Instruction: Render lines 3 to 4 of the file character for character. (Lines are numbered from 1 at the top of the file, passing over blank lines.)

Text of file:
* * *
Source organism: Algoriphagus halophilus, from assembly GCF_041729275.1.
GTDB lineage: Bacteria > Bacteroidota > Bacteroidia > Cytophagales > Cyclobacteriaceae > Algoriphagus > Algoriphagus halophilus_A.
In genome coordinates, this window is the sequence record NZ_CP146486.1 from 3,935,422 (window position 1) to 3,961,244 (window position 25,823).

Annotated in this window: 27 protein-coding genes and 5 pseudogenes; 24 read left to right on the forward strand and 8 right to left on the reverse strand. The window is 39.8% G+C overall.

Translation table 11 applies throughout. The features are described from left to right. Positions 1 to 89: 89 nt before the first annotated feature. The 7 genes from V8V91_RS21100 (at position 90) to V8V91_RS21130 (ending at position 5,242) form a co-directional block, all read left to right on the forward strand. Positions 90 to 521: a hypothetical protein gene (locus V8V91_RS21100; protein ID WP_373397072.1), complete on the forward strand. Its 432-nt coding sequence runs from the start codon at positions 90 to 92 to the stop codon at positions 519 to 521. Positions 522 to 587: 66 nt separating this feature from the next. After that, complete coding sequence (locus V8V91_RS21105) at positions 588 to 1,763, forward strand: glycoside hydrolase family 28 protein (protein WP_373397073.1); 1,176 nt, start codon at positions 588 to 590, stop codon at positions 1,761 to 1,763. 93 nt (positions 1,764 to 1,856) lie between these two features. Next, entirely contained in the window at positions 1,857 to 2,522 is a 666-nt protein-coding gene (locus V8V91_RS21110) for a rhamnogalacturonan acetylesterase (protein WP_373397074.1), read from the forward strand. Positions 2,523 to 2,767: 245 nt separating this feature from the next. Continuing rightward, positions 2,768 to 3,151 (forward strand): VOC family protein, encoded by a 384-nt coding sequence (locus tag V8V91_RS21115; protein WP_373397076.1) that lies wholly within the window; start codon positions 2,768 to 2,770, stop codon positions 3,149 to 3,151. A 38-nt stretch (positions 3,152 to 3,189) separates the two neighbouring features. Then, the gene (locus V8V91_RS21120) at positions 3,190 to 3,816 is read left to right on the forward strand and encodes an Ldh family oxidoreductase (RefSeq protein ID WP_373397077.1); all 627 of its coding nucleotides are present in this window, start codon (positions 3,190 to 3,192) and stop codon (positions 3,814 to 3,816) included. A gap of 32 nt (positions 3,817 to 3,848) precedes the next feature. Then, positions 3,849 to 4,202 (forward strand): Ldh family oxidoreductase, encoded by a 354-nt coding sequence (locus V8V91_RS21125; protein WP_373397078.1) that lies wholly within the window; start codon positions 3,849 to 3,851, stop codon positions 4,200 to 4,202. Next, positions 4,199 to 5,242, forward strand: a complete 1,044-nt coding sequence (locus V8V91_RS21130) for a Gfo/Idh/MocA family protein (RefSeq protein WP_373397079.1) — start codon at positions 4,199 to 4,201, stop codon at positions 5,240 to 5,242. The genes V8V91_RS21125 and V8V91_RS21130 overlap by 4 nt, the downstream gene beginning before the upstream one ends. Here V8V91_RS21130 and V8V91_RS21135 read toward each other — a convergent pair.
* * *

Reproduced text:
In genome coordinates, this window is the sequence record NZ_CP146486.1 from 3,935,422 (window position 1) to 3,961,244 (window position 25,823).

Annotated in this window: 27 protein-coding genes and 5 pseudogenes; 24 read left to right on the forward strand and 8 right to left on the reverse strand. The window is 39.8% G+C overall.